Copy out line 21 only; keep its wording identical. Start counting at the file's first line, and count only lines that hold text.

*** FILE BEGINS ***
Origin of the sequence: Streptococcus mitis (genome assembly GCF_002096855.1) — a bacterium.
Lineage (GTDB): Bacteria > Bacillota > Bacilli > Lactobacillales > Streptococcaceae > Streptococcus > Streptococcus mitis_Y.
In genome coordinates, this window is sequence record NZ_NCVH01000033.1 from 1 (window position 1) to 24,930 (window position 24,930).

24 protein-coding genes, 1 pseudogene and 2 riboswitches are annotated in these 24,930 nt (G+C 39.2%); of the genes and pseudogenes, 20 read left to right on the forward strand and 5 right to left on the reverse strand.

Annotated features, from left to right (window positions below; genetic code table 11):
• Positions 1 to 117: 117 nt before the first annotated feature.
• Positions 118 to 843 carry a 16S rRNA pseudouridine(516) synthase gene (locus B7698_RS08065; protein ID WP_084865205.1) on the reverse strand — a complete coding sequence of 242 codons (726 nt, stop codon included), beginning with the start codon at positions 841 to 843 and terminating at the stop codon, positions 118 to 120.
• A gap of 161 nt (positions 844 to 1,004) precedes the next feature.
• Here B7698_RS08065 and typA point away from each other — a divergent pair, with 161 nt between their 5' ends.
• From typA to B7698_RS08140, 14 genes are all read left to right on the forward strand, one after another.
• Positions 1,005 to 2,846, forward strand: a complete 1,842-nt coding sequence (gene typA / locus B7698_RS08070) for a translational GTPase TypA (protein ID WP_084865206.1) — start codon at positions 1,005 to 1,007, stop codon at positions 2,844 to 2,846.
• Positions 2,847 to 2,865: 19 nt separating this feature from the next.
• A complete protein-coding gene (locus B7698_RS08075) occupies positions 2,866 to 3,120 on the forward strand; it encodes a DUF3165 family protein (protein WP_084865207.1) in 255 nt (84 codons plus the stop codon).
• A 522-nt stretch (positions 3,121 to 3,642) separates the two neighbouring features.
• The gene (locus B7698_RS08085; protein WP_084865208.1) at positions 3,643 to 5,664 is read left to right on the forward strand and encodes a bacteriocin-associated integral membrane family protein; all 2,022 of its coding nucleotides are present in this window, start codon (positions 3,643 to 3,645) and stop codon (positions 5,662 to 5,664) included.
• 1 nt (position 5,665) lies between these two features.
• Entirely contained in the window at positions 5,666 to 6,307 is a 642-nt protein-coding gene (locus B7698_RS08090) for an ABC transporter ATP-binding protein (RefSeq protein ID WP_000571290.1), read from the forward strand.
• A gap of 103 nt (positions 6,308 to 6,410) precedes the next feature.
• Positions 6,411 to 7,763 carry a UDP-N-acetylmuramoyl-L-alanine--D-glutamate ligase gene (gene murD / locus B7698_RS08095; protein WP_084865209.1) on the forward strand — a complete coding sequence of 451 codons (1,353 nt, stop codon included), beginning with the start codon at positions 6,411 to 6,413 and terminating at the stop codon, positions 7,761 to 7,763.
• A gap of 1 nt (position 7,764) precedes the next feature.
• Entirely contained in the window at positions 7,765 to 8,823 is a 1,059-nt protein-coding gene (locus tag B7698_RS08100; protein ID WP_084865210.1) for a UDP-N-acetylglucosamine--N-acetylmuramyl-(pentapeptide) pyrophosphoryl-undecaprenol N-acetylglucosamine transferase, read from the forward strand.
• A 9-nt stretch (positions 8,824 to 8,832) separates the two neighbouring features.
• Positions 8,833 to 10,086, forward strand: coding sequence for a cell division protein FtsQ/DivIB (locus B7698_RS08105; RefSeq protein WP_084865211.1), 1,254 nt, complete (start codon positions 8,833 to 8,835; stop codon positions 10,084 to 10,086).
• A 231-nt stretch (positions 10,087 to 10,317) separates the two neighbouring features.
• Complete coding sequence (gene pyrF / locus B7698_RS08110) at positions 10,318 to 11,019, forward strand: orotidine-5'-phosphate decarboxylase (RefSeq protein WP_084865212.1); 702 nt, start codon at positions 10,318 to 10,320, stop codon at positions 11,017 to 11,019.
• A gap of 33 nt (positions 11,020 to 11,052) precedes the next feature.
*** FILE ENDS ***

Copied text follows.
• Entirely contained in the window at positions 7,765 to 8,823 is a 1,059-nt protein-coding gene (locus tag B7698_RS08100; protein ID WP_084865210.1) for a UDP-N-acetylglucosamine--N-acetylmuramyl-(pentapeptide) pyrophosphoryl-undecaprenol N-acetylglucosamine transferase, read from the forward strand.